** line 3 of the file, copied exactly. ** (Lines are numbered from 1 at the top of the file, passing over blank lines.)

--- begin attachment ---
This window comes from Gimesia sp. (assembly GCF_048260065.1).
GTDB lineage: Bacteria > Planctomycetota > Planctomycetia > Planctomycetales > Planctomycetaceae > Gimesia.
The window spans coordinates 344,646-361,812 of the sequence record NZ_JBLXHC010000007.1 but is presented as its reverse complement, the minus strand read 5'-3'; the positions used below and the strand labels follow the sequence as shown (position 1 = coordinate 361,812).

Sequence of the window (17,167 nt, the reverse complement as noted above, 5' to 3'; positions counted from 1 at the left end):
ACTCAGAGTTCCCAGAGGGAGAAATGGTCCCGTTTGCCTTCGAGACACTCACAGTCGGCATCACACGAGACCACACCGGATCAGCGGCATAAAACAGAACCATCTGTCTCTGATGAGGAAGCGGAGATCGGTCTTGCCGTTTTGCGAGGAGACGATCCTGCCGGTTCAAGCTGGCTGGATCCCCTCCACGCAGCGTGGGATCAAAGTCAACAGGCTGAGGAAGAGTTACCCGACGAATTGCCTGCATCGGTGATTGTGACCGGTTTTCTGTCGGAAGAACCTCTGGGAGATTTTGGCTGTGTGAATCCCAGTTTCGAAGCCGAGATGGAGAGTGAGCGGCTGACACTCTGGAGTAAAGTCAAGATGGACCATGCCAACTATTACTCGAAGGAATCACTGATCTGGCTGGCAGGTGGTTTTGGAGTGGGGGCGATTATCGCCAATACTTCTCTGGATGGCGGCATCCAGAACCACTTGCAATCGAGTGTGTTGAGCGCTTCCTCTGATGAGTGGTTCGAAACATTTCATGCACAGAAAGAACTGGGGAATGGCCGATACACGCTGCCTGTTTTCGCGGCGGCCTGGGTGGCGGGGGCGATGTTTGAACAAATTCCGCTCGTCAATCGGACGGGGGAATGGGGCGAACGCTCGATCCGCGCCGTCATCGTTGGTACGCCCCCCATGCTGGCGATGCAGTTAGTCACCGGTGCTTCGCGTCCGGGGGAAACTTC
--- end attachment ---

The window spans coordinates 344,646-361,812 of the sequence record NZ_JBLXHC010000007.1 but is presented as its reverse complement, the minus strand read 5'-3'; the positions used below and the strand labels follow the sequence as shown (position 1 = coordinate 361,812).